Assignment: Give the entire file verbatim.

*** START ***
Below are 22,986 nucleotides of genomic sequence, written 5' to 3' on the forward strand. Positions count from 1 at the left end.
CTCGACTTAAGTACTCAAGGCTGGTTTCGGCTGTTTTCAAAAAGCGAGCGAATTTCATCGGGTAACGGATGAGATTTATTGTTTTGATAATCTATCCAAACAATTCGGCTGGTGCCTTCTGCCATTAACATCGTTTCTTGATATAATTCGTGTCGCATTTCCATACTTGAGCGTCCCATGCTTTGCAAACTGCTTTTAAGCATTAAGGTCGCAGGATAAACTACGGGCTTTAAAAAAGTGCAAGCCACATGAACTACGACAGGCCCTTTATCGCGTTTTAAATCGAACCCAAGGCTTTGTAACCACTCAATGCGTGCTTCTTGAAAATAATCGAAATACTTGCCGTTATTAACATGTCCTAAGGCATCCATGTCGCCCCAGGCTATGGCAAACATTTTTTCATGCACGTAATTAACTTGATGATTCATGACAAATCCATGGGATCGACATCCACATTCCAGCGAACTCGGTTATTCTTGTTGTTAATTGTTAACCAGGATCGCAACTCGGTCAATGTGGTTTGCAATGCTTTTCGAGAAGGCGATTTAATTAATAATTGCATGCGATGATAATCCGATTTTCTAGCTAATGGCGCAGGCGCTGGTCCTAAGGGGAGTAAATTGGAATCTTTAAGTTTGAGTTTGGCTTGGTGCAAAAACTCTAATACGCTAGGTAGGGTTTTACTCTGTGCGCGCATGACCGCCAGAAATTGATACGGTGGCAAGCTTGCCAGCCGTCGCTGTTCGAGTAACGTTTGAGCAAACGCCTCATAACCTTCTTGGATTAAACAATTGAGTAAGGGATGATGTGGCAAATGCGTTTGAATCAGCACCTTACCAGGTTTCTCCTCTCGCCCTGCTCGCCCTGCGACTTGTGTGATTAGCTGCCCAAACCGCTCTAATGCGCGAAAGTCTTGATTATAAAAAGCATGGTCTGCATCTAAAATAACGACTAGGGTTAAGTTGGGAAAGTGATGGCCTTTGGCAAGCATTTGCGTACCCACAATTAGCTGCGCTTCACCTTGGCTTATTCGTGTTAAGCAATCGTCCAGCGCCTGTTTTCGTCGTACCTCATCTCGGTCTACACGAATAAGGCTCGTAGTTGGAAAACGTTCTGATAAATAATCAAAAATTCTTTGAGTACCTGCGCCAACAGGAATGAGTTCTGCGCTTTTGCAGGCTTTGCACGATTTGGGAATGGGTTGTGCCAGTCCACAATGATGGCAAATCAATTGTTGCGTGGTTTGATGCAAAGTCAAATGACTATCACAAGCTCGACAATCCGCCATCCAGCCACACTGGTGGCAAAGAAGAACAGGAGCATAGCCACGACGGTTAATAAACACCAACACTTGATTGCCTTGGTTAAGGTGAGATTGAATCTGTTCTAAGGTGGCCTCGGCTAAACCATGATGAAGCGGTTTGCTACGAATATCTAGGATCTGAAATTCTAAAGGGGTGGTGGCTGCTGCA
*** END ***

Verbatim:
Below are 22,986 nucleotides of genomic sequence, written 5' to 3' on the forward strand. Positions count from 1 at the left end.
CTCGACTTAAGTACTCAAGGCTGGTTTCGGCTGTTTTCAAAAAGCGAGCGAATTTCATCGGGTAACGGATGAGATTTATTGTTTTGATAATCTATCCAAACAATTCGGCTGGTGCCTTCTGCCATTAACATCGTTTCTTGATATAATTCGTGTCGCATTTCCATACTTGAGCGTCCCATGCTTTGCAAACTGCTTTTAAGCATTAAGGTCGCAGGATAAACTACGGGCTTTAAAAAAGTGCAAGCCACATGAACTACGACAGGCCCTTTATCGCGTTTTAAATCGAACCCAAGGCTTTGTAACCACTCAATGCGTGCTTCTTGAAAATAATCGAAATACTTGCCGTTATTAACATGTCCTAAGGCATCCATGTCGCCCCAGGCTATGGCAAACATTTTTTCATGCACGTAATTAACTTGATGATTCATGACAAATCCATGGGATCGACATCCACATTCCAGCGAACTCGGTTATTCTTGTTGTTAATTGTTAACCAGGATCGCAACTCGGTCAATGTGGTTTGCAATGCTTTTCGAGAAGGCGATTTAATTAATAATTGCATGCGATGATAATCCGATTTTCTAGCTAATGGCGCAGGCGCTGGTCCTAAGGGGAGTAAATTGGAATCTTTAAGTTTGAGTTTGGCTTGGTGCAAAAACTCTAATACGCTAGGTAGGGTTTTACTCTGTGCGCGCATGACCGCCAGAAATTGATACGGTGGCAAGCTTGCCAGCCGTCGCTGTTCGAGTAACGTTTGAGCAAACGCCTCATAACCTTCTTGGATTAAACAATTGAGTAAGGGATGATGTGGCAAATGCGTTTGAATCAGCACCTTACCAGGTTTCTCCTCTCGCCCTGCTCGCCCTGCGACTTGTGTGATTAGCTGCCCAAACCGCTCTAATGCGCGAAAGTCTTGATTATAAAAAGCATGGTCTGCATCTAAAATAACGACTAGGGTTAAGTTGGGAAAGTGATGGCCTTTGGCAAGCATTTGCGTACCCACAATTAGCTGCGCTTCACCTTGGCTTATTCGTGTTAAGCAATCGTCCAGCGCCTGTTTTCGTCGTACCTCATCTCGGTCTACACGAATAAGGCTCGTAGTTGGAAAACGTTCTGATAAATAATCAAAAATTCTTTGAGTACCTGCGCCAACAGGAATGAGTTCTGCGCTTTTGCAGGCTTTGCACGATTTGGGAATGGGTTGTGCCAGTCCACAATGATGGCAAATCAATTGTTGCGTGGTTTGATGCAAAGTCAAATGACTATCACAAGCTCGACAATCCGCCATCCAGCCACACTGGTGGCAAAGAAGAACAGGAGCATAGCCACGACGGTTAATAAACACCAACACTTGATTGCCTTGGTTAAGGTGAGATTGAATCTGTTCTAAGGTGGCCTCGGCTAAACCATGATGAAGCGGTTTGCTACGAATATCTAGGATCTGAAATTCTAAAGGGGTGGTGGCTGCTGCA